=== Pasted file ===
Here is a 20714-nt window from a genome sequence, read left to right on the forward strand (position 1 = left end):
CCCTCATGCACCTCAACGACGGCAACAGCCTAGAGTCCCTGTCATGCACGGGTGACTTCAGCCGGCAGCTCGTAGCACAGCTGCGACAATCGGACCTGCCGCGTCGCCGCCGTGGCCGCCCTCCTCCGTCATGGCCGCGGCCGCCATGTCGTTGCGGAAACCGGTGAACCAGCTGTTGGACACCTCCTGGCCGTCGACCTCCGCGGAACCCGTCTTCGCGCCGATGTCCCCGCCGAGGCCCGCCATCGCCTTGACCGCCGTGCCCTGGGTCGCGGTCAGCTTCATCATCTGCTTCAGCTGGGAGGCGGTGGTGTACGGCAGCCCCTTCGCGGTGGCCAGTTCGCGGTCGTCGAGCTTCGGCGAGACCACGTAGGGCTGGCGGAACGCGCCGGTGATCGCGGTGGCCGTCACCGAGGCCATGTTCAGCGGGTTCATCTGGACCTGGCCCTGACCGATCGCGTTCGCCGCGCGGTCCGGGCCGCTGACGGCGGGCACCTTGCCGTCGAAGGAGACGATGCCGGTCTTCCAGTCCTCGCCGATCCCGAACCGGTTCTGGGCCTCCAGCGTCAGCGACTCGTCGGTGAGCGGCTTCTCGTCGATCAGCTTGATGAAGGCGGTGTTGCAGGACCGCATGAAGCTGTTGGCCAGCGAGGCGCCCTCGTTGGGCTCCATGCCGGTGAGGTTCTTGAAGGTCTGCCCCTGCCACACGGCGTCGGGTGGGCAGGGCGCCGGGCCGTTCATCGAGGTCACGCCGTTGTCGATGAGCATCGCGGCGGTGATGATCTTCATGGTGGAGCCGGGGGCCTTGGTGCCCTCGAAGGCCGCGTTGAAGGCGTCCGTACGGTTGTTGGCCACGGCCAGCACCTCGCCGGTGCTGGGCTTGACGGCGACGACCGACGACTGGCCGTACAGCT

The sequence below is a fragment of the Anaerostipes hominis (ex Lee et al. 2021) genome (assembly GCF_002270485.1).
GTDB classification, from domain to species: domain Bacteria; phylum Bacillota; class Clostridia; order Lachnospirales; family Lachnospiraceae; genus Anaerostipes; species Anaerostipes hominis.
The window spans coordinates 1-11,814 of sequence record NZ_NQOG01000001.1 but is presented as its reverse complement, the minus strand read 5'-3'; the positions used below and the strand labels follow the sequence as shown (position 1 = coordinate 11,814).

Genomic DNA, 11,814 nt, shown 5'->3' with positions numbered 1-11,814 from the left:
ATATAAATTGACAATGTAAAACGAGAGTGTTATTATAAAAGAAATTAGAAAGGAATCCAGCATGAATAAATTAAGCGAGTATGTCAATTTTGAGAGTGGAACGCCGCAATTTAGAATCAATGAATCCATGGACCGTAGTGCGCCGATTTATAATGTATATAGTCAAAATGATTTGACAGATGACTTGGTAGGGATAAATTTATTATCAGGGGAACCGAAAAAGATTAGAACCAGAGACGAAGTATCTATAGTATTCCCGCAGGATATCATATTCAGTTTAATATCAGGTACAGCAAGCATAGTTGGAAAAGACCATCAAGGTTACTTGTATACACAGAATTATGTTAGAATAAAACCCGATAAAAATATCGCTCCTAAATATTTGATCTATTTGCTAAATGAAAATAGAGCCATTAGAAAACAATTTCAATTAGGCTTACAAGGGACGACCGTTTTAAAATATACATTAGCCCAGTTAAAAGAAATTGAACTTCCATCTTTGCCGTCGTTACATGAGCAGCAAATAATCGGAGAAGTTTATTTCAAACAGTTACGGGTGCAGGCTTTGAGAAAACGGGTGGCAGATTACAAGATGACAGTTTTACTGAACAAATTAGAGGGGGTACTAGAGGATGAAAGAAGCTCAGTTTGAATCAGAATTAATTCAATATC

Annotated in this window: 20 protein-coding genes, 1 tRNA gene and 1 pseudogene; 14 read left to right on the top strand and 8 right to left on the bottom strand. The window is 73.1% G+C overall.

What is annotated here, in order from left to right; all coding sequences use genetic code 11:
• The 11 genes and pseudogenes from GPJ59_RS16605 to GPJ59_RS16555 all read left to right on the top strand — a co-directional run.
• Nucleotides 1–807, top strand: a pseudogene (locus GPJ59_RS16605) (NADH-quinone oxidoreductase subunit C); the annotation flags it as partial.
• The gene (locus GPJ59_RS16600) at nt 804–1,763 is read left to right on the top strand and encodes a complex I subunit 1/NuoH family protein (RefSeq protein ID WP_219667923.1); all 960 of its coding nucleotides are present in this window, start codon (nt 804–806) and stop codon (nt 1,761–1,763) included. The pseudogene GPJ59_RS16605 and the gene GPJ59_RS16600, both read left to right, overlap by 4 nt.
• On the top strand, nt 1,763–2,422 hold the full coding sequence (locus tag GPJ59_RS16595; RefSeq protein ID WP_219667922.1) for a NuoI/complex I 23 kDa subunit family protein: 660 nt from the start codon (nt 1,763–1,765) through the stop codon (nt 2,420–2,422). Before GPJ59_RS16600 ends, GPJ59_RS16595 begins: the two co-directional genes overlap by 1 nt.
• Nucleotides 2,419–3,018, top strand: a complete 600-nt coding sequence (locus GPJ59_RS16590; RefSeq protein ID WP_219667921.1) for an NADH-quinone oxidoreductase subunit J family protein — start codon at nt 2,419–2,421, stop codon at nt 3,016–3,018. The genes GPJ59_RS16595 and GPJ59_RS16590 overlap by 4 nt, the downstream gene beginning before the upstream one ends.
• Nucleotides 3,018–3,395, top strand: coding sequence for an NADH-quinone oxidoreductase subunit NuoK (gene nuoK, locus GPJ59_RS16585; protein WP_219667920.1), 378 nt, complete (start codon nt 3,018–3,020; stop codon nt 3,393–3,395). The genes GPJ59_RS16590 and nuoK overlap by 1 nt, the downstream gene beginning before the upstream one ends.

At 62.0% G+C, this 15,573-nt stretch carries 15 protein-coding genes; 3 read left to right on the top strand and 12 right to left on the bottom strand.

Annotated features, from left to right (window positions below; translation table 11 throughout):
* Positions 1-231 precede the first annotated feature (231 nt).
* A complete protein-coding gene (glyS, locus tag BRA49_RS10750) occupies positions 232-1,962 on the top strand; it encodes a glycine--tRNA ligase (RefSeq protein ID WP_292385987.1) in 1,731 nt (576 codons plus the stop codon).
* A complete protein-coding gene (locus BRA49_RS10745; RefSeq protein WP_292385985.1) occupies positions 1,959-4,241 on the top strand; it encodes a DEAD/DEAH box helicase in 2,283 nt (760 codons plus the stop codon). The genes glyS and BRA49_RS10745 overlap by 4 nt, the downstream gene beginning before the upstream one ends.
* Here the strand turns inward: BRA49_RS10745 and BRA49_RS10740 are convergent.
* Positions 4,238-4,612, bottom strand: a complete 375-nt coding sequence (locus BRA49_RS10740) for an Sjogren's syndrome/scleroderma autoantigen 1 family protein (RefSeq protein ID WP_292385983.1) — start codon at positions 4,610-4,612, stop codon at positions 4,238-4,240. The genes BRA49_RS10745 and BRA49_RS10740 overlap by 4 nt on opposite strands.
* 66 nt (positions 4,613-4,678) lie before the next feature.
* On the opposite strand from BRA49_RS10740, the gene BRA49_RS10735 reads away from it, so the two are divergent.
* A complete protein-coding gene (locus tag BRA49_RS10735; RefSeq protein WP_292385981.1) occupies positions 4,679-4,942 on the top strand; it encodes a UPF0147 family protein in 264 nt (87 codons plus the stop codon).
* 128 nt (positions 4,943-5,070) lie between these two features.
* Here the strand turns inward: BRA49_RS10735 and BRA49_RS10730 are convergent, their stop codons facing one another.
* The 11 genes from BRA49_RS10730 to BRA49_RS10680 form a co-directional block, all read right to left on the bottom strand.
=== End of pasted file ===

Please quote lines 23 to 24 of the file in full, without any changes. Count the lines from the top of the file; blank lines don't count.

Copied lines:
* 66 nt (positions 4,613-4,678) lie before the next feature.
* On the opposite strand from BRA49_RS10740, the gene BRA49_RS10735 reads away from it, so the two are divergent.